9. Step 4 has been updated to: facilitate immediate and uninterrupted skin-to-skin contact and support mothers to initiate breastfeeding as soon as possible after birth
  10. Replacing feeding “on demand” is the new language: Mothers should be encouraged to practice responsive feeding as part of nurturing care.

Other key components of the revisions:

  1. Stresses the importance of exclusive breastfeeding for 6 months to provide the nurturing, nutrients and energy needed for physical and neurological growth and development
  2. Stresses the need for all Ten Steps to be implemented as a package in order to attain an optimal impact on breastfeeding
  3. Provides updated guidance for the safe implementation of practices and monitoring of patients. Reminds health care providers of the importance of individualized attention and care.
  4. Describes the importance of mother-friendly birth practices and the impact of birth practices on breastfeeding. Stresses the importance of healthcare professionals being knowledgeable about those practices and their responsibility for educating mothers.  Refers them to other WHO guidelines for more details on the specific practices.
  5. Reinforces the role of facilities providing maternity and newborn services of identifying appropriate community resources for continued and consistent breastfeeding support that is culturally and socially sensitive to the needs of families. Reminds facilities they have a responsibility to engage with the surrounding community to enhance such resources.

Baby Friendly USA is working to ensure that a provision is included in a resolution for the upcoming World Health Assembly to request the Director General of WHO to work in collaboration with UNICEF to develop tools for training, monitoring, and advocacy on the Baby-Friendly Hospital Initiative to assist Member States with implementation.

For more information and updating, fin the most current information on BabyFriendlyUSA.org.

World Health Organization, United Nations Children’s Fund, Wellstart International. The Baby-friendly Hospital Initiative: monitoring and reassessment: tools to sustain progress. Geneva: World Health Organization; 1991 (WHO/NHD/99.2; http://apps.who.int/iris/handle/10665/65380, accessed 7 March 2018).
Victora CG, Bahl R, Barros AJ, França GV, Horton S, Krasevec J et al. Breastfeeding in the 21st century: epidemiology, mechanisms, and lifelong effect. Lancet. 2016;387(10017):475–90. doi:10.1016/S0140-6736(15)01024-7.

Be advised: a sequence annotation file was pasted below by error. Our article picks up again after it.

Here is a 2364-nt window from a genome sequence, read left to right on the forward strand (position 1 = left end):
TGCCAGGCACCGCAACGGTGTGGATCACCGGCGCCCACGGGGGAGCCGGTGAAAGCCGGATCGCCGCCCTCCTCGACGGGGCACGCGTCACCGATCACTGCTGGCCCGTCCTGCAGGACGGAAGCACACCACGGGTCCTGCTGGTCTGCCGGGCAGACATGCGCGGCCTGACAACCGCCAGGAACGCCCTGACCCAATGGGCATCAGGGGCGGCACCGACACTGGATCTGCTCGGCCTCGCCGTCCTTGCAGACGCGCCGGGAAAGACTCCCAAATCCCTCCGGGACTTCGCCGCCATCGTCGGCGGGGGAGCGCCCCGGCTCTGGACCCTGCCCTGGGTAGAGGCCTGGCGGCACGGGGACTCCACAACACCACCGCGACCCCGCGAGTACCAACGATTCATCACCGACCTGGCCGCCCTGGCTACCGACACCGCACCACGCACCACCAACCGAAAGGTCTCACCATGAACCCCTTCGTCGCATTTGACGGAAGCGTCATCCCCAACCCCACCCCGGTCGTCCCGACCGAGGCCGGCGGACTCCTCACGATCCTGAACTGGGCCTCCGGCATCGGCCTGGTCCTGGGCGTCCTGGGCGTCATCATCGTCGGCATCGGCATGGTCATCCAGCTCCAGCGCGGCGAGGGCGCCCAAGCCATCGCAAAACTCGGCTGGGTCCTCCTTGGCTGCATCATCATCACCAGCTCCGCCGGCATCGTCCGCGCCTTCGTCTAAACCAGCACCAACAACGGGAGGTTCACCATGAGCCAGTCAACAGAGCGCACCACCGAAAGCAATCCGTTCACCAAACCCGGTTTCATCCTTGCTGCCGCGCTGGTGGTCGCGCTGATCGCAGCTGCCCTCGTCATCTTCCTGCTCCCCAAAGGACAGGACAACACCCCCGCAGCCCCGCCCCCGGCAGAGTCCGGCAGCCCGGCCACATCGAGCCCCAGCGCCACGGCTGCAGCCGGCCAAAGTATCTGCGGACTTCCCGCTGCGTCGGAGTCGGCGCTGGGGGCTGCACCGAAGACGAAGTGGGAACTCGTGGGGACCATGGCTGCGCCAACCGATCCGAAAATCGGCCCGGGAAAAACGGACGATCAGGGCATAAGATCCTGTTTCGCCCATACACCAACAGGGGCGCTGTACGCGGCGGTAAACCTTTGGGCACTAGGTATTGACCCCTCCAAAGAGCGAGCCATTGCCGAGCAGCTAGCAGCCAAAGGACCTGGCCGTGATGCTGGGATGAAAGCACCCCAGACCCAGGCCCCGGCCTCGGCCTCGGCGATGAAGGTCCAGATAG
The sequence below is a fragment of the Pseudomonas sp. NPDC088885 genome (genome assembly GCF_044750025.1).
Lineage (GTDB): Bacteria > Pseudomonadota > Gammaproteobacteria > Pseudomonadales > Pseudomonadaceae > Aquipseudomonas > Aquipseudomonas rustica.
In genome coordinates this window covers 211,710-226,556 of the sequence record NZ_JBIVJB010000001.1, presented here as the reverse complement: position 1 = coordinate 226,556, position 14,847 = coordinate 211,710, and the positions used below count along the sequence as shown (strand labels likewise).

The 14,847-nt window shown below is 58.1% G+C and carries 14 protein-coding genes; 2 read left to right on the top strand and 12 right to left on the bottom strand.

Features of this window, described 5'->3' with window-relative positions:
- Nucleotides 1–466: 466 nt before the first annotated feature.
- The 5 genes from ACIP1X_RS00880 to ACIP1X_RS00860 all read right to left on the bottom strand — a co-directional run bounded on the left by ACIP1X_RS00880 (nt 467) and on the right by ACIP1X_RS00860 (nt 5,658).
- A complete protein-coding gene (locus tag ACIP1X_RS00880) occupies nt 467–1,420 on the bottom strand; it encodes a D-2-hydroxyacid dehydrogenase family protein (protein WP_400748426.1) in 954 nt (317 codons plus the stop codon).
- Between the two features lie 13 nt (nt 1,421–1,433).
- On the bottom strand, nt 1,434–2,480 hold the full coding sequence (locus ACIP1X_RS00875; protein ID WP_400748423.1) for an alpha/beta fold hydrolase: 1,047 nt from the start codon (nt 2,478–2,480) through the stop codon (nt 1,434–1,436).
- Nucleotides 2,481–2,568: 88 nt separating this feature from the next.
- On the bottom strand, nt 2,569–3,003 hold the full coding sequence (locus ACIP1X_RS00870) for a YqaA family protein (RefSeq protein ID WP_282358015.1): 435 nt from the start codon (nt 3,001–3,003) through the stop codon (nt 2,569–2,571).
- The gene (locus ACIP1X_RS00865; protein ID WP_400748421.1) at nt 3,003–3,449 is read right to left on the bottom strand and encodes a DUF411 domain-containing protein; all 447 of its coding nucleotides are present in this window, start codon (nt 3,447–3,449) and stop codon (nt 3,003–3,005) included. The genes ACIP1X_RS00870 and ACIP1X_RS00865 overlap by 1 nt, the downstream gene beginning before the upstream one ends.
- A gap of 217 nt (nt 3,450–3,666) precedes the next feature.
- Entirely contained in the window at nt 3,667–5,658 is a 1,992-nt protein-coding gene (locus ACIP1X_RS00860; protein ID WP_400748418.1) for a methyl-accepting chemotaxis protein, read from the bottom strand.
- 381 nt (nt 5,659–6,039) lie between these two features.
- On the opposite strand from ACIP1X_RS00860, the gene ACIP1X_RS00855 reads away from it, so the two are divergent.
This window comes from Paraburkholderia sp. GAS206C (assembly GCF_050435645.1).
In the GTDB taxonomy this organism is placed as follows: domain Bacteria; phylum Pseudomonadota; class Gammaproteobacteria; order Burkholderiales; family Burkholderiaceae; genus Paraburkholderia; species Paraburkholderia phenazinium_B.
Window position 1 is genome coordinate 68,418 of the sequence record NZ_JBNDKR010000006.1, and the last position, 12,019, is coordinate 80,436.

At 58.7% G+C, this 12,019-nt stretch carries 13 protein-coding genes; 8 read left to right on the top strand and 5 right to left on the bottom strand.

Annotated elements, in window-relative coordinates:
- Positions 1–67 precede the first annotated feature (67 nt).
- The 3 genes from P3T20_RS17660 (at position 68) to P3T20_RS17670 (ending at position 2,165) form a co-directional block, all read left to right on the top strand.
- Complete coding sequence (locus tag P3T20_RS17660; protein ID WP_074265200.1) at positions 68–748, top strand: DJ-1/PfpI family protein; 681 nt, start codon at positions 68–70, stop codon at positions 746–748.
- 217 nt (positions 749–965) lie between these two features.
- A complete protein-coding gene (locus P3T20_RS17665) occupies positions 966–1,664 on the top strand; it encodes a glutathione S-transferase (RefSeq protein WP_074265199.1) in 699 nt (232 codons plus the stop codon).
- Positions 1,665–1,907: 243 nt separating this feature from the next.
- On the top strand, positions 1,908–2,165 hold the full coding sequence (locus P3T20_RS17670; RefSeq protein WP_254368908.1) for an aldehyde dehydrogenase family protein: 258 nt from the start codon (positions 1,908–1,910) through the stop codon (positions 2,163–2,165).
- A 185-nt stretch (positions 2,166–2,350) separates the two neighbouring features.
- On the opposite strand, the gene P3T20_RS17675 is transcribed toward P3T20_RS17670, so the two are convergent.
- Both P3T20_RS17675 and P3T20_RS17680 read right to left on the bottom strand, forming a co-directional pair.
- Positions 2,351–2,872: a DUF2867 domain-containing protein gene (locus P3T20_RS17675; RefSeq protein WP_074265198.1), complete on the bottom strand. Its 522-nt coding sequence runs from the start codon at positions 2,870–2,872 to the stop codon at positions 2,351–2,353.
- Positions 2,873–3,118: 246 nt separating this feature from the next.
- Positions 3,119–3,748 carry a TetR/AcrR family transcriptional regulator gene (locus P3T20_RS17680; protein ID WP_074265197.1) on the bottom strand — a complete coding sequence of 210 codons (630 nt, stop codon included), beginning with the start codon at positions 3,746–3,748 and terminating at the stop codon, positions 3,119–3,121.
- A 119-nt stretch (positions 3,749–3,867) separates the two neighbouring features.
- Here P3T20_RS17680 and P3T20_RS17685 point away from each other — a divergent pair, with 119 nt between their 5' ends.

Guideline: protecting, promoting and supporting breastfeeding in facilities providing maternity and newborn services. Geneva: World Health Organization; 2017 (http://apps.who.int/iris/bitstream/10665/259386/1/9789241550086-eng.pdf?ua=1, accessed 7 March 2018).
Standards for improving quality of maternal and newborn care in health facilities. Geneva: World Health Organization; 2016 (http://apps.who.int/iris/bitstream/10665/249155/1/9789241511216-eng.pdf?ua=1, accessed 7 March 2018).
WHO recommendations: intrapartum care for a positive childbirth experience. Geneva: World Health Organization; 2018 (http://apps.who.int/iris/bitstream/10665/260178/1/9789241550215-eng.pdf, accessed 7 March 2018).
United Nations Children’s Fund. UNICEF data: monitoring the situation of children and women. Access the data: infant and young child feeding (http://data.unicef.org/topic/nutrition/infant-and-young-childfeeding/, accessed 7 March 2018).
Smith ER, Hurt L, Chowdhury R, Sinha B, Fawzi W, Edmond KM et al. Delayed breastfeeding initiation and infant survival: a systematic review and meta-analysis. PLoS One. 2017;12(7):e0180722. doi:10.1371/journal.pone.0180722.

What is the International Code of Marketing Breastmilk Substitutes?

Source: United States Breastfeeding Committee

Do you know what the “International Code of Marketing Breastmilk Substitutes” is? Have you heard the verbiage “WHO Code compliant”? Did you know that the International Code of Marketing Breastmilk Substitutes was written by the World Health Organization (WHO)?

The International Code of Marketing Breastmilk Substitutes was developed by WHO to “level the playing field” with advertising of well-funded formula companies and is part of the Baby Friendly Ten Steps to Successful Breastfeeding. It supports breastfeeding as the first choice for infant feeding. The basic principle states any and all companies who manufacture, distribute and market infant feeding “supplies” should abide by the WHO Code recommendations. A summary of the code includes:

  • No advertising of breastmilk substitutes to families.
  • No free samples, gifts, or supplies in the health care system.
  • No promotions of products through health care facilities, including no free or low-cost formula.
  • No contact between marketing personnel and mothers.
  • No words or pictures idealizing artificial feeding on the labels or product.
  • Information to health workers should be scientific and factual only.
  • All information on artificial feeding, including labels, should explain the benefits of breastfeeding and the costs and hazards associated with artificial feeding.
  • Unsuitable products should not be promoted for babies including: formulas, bottles, nipples, and pacifiers.